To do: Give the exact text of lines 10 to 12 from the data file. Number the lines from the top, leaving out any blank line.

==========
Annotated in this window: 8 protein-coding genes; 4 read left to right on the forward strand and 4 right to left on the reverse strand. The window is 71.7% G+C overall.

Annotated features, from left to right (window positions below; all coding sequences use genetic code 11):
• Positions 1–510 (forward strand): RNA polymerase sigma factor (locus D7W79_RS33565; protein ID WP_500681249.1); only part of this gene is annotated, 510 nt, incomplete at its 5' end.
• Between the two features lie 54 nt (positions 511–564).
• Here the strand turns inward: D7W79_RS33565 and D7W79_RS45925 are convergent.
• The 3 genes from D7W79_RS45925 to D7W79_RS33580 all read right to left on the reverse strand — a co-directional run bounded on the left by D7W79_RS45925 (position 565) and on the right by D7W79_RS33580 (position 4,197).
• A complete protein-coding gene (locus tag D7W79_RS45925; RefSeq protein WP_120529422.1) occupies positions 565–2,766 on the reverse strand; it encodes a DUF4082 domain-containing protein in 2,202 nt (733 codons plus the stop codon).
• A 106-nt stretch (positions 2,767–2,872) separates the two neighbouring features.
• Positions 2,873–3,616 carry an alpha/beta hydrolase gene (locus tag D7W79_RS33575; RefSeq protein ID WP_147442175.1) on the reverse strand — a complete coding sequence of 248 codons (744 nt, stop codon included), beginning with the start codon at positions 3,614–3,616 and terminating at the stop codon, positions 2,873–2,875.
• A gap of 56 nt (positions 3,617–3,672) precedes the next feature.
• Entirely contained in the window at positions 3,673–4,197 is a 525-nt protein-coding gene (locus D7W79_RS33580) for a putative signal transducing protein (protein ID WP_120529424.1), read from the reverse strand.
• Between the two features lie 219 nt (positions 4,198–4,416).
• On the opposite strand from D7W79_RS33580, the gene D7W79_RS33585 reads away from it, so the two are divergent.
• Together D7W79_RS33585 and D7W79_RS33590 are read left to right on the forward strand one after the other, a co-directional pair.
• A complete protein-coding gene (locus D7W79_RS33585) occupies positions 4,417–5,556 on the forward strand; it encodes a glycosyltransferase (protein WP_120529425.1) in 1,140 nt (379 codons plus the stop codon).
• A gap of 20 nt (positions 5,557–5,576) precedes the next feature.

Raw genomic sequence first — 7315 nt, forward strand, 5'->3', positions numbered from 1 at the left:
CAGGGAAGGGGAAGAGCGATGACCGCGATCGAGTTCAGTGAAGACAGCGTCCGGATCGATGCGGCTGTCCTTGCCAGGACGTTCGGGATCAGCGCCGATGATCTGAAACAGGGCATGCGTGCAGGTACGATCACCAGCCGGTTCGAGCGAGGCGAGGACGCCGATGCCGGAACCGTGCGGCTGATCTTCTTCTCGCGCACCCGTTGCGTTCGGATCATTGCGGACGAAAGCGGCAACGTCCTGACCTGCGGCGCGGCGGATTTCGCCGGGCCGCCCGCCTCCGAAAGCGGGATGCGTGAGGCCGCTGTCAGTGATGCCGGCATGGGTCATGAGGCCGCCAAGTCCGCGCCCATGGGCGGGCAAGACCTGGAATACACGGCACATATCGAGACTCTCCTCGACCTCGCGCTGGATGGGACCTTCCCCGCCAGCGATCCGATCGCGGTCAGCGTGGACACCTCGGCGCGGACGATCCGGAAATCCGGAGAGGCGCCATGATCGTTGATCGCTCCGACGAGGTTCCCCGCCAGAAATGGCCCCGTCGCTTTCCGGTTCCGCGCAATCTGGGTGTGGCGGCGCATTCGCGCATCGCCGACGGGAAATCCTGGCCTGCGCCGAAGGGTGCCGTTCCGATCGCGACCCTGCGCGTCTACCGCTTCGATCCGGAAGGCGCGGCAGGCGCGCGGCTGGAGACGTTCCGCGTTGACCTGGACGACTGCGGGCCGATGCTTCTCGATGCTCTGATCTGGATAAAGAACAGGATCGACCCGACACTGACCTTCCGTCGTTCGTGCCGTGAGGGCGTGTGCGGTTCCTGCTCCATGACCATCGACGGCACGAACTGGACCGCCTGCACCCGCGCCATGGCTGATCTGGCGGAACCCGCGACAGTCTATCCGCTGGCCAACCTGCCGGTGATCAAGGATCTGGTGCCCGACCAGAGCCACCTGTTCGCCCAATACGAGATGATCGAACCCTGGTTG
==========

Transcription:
• A gap of 56 nt (positions 3,617–3,672) precedes the next feature.
• Entirely contained in the window at positions 3,673–4,197 is a 525-nt protein-coding gene (locus D7W79_RS33580) for a putative signal transducing protein (protein ID WP_120529424.1), read from the reverse strand.
• Between the two features lie 219 nt (positions 4,198–4,416).